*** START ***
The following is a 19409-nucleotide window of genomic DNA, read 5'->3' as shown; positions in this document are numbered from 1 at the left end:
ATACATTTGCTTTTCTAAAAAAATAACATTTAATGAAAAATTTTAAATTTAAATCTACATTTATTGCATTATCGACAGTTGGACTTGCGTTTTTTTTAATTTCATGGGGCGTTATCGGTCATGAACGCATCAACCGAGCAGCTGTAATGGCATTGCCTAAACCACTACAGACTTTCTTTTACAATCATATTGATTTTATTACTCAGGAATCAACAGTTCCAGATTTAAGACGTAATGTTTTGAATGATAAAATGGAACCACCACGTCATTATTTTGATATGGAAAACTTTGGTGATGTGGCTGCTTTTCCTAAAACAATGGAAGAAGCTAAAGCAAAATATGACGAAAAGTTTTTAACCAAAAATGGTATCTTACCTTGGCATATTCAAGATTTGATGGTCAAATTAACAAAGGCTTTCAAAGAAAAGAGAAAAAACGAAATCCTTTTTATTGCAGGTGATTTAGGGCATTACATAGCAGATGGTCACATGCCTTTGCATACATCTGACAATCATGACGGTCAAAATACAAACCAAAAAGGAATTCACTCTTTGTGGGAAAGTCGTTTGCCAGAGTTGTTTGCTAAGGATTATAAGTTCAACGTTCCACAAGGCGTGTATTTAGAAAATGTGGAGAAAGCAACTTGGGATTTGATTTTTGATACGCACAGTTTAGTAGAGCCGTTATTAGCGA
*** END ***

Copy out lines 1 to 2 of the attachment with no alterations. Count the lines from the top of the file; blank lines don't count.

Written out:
The following is a 19409-nucleotide window of genomic DNA, read 5'->3' as shown; positions in this document are numbered from 1 at the left end:
ATACATTTGCTTTTCTAAAAAAATAACATTTAATGAAAAATTTTAAATTTAAATCTACATTTATTGCATTATCGACAGTTGGACTTGCGTTTTTTTTAATTTCATGGGGCGTTATCGGTCATGAACGCATCAACCGAGCAGCTGTAATGGCATTGCCTAAACCACTACAGACTTTCTTTTACAATCATATTGATTTTATTACTCAGGAATCAACAGTTCCAGATTTAAGACGTAATGTTTTGAATGATAAAATGGAACCACCACGTCATTATTTTGATATGGAAAACTTTGGTGATGTGGCTGCTTTTCCTAAAACAATGGAAGAAGCTAAAGCAAAATATGACGAAAAGTTTTTAACCAAAAATGGTATCTTACCTTGGCATATTCAAGATTTGATGGTCAAATTAACAAAGGCTTTCAAAGAAAAGAGAAAAAACGAAATCCTTTTTATTGCAGGTGATTTAGGGCATTACATAGCAGATGGTCACATGCCTTTGCATACATCTGACAATCATGACGGTCAAAATACAAACCAAAAAGGAATTCACTCTTTGTGGGAAAGTCGTTTGCCAGAGTTGTTTGCTAAGGATTATAAGTTCAACGTTCCACAAGGCGTGTATTTAGAAAATGTGGAGAAAGCAACTTGGGATTTGATTTTTGATACGCACAGTTTAGTAGAGCCGTTATTAGCGA